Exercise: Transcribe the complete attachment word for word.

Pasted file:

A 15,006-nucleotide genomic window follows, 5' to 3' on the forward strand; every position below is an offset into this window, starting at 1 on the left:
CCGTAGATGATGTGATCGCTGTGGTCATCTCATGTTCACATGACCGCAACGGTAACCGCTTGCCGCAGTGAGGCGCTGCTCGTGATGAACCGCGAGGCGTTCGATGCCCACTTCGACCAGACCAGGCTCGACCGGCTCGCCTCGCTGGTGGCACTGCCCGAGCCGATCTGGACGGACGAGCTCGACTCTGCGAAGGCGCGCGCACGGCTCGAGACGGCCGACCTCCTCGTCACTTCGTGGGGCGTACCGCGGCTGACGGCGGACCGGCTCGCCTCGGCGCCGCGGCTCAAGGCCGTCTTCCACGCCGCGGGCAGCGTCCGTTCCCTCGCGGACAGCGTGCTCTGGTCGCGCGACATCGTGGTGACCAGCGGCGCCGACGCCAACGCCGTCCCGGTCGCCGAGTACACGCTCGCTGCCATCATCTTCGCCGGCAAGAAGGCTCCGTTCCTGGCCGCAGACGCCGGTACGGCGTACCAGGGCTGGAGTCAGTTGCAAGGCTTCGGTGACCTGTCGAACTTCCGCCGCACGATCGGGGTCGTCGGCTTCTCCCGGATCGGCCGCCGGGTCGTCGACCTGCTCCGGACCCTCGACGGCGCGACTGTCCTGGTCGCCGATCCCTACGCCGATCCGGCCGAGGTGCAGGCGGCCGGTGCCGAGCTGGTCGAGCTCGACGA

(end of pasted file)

A 15,006-nucleotide genomic window follows, 5' to 3' on the forward strand; every position below is an offset into this window, starting at 1 on the left:
CCGTAGATGATGTGATCGCTGTGGTCATCTCATGTTCACATGACCGCAACGGTAACCGCTTGCCGCAGTGAGGCGCTGCTCGTGATGAACCGCGAGGCGTTCGATGCCCACTTCGACCAGACCAGGCTCGACCGGCTCGCCTCGCTGGTGGCACTGCCCGAGCCGATCTGGACGGACGAGCTCGACTCTGCGAAGGCGCGCGCACGGCTCGAGACGGCCGACCTCCTCGTCACTTCGTGGGGCGTACCGCGGCTGACGGCGGACCGGCTCGCCTCGGCGCCGCGGCTCAAGGCCGTCTTCCACGCCGCGGGCAGCGTCCGTTCCCTCGCGGACAGCGTGCTCTGGTCGCGCGACATCGTGGTGACCAGCGGCGCCGACGCCAACGCCGTCCCGGTCGCCGAGTACACGCTCGCTGCCATCATCTTCGCCGGCAAGAAGGCTCCGTTCCTGGCCGCAGACGCCGGTACGGCGTACCAGGGCTGGAGTCAGTTGCAAGGCTTCGGTGACCTGTCGAACTTCCGCCGCACGATCGGGGTCGTCGGCTTCTCCCGGATCGGCCGCCGGGTCGTCGACCTGCTCCGGACCCTCGACGGCGCGACTGTCCTGGTCGCCGATCCCTACGCCGATCCGGCCGAGGTGCAGGCGGCCGGTGCCGAGCTGGTCGAGCTCGACGA